Friday, December 10, 2010

home sweet home

Back at the end of October, I remember having conversations about the heat or how much people in Argentina go out at night, and being told "Oh Mia, just you wait... this is nothing." I would laugh and make a joke about 'nothing' in English must mean something very different, then... but after a few days of 90 degree temperature differences between here and Northfield and not being able to quite remember what it was like to not stay up till morning, I finally am realizing that I should never doubt a Formoseño again. The time since returning from Patagonia has gone by just as fast (if not faster) than the trip itself. While all the traveling I've been able to do so far has been absolutely amazing, I can't tell you how good it feels to be "back home" again. And Formosa really does feel that way- like home. Not in the sense that it feels like my home back in Minnesota, in fact, it doesn't feel like Northfield even slightly. It feels like home in the sense that I can give directions and know which bus line to take to get from place to place, I know which banks allow me to take out the most money at a time, and of course have the ice cream flavors at both Grido and Gnomo practically memorized (not that deciding on just two flavors is any easier that way). My family here really does feel like family and, despite being 5'7" and blonde, I feel like I fit in with them perfectly. There's not a doubt in my mind that I hit the jackpot with where I am right now- my family, my friends, my home, my city, everything. But the four month mark came out of no where this time and with the way December is going so far, I can already tell time will only pick up from here. So how bout a few highlights from the past two weeks, eh?

Festival de Folklore
The night we arrived back in Formosa, Mauricio (my future host brother) had a performance at the amphitheater in town. Not knowing anything else, but convinced it would be adorable, I tagged along with Carmen (future host mom) and Jim (other American). As we found our way to our seats, we were surrounded by little boys dressed as gauchos and girls in bright colored dresses running around in every direction. The south may have been stunning, but there was nothing like three-hours of traditional dancing and singing to make me appreciate how unique and rich Formosa's culture really is. 

Back in October, I started taking these art classes at the theatre downtown. For 10 pesos a month (virtually nothing), you can take as many classes and subjects as you want. Besides the buck fifty double-scoop-chocolate-dipped-crunch-topped ice cream cone downtown, it's the best deal around. So naturally, I was just itching to start classes back up in December. Once I walked in the art institute, however, I realized they were taking everything down- and was told by Roque (the incredibly nice man that works there) that unfortunately there aren't classes until February because the air conditioning is too expensive during the summer! I was bummed but fine with this knowing how busy December was going to be and the fact that I'll be in Brazil all of January, but Roque wouldn't let me leave without being able to offer me something to do. So I am currently on a team of artists working to construct and paint a mural for a nature reserve here in Formosa! Can't believe my luck on landing that one.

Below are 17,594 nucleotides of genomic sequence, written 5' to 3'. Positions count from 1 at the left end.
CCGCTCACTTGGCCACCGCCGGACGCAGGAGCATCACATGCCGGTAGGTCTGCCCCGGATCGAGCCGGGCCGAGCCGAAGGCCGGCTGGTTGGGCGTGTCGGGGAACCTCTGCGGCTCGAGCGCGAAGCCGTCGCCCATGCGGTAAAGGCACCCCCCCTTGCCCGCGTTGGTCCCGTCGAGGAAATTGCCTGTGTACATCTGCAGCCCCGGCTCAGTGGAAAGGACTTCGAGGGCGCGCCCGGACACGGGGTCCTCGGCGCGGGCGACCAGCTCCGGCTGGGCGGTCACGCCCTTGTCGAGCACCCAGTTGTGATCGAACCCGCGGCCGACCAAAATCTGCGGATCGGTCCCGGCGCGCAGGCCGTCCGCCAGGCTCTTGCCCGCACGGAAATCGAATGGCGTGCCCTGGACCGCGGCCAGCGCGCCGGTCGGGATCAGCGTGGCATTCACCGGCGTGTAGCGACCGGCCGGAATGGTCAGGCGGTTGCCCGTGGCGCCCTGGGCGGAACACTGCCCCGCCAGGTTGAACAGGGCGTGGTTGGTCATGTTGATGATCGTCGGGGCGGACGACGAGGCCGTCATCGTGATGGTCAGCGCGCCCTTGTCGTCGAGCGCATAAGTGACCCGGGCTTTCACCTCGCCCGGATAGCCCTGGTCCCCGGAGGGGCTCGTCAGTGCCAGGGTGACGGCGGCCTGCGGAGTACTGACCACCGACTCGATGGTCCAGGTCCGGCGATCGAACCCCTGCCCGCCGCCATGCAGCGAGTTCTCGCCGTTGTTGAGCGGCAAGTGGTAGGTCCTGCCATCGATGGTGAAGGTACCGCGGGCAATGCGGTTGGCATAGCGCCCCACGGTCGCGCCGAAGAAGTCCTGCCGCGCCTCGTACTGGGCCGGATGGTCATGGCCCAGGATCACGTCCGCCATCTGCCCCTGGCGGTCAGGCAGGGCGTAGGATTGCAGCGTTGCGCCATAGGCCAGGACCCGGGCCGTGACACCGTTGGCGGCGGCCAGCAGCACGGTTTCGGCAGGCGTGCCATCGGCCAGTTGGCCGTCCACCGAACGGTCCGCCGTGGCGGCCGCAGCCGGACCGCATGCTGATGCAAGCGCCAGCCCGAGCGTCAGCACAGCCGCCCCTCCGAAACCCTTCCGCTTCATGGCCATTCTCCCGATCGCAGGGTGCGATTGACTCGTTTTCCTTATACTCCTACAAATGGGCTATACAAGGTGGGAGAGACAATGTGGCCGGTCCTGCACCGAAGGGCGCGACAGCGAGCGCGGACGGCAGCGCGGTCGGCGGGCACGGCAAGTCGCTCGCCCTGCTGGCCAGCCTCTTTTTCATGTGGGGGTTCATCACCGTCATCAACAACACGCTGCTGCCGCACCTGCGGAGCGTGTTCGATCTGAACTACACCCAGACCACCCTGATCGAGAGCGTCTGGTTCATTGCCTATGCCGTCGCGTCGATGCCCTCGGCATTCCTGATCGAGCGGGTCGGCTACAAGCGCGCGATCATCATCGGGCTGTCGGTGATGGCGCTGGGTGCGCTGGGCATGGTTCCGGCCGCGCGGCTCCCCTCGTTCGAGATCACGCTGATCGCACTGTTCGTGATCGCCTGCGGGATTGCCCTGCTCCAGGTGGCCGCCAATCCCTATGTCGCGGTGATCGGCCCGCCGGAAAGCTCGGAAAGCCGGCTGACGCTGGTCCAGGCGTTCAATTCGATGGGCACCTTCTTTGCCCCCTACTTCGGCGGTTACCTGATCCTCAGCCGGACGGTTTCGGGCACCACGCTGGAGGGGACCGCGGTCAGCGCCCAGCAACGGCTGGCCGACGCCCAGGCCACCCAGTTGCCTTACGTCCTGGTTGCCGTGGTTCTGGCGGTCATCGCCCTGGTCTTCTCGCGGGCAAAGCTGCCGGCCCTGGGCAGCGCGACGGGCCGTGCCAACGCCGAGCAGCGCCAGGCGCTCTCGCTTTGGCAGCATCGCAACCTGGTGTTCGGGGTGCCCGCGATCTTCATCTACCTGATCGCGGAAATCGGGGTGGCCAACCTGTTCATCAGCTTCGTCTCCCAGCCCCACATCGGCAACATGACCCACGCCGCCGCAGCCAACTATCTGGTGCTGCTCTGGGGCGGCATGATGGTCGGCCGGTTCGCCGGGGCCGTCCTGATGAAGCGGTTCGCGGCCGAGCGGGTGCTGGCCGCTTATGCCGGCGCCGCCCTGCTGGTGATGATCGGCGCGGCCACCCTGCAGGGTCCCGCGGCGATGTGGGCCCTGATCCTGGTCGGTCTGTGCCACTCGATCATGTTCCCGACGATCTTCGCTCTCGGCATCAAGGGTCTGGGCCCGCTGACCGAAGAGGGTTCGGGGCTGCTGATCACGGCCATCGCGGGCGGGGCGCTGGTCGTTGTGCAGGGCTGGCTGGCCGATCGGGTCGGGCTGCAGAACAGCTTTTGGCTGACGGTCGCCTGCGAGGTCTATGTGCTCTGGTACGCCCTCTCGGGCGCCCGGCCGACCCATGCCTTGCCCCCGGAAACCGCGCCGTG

Basketball games
Formosa's basketball stadium is just a little over three blocks from my house, and I have been running around it all year long, but over the past two weeks my friends and I have really made the most of it and are becoming true Union fans. Their star player, David Jackson, is from the States and naturally Jim and I are determined to go to enough games and cheer in enough English to catch his attention and become chums. While that plan is still in action, we did end up meeting Meaghan Mikulas from North Carolina. She is married to another of the players, is super sweet, and in her very Argentinean way has already invited us to go to the beach or out to an asado! Only in Formosa, I'm tellin you. 

Asados, Poker, Mechanical Bulls and Flood Football

All separate highlights, of course, just all with the same crazy Argentinean group. One of my closest friends here in Formosa comes from a big family with even bigger personalities. They are all so extremely generous and friendly, and although I never know what exactly a night with them has in store, I can always be sure my cheeks will literally sting from smiling once it's over (so usually around 6 in the morning). With their backyard and patio as the stage, they bring the entertainment with nights of dancing cumbia, playing poker, singing karaoke, playing football in the middle of a downpour, or even renting a mechanical bull just for kicks and giggles. Fortunately Lucas and his girlfriend Cele are two of the few from my course staying in Formosa to study next fall (March, that is), so I know the memories made with this family will keep coming all year long. 

Summer Heat
The days here in Formosa can get hot. And I mean really hot. There have been a number of days where has showed an 80 or even 90-degree temperature difference between here and Northfield. It feels absolutely nothing like December, and naturally- I'm loving it. My favorite pastime has become laying out in the sun in my backyard, listening to music and eating the fresh fruit I bought from the corner. (side note: the fruit itself should deserve it's own highlight bullet point- I am pretty sure I eat my body weight in papaya, pineapple, mango, watermelon, kiwi and strawberry every week here). Add in some cool tereré and talks about life with Graciela and it becomes a truly perfect day. The sun is stronger down here, though, which meant that I got my first non-snow induced December sunburn, but it was well worth the red, and since my goal is to become more tan by February than I ever have been in August, the strong summer sun with work in my favor by the end.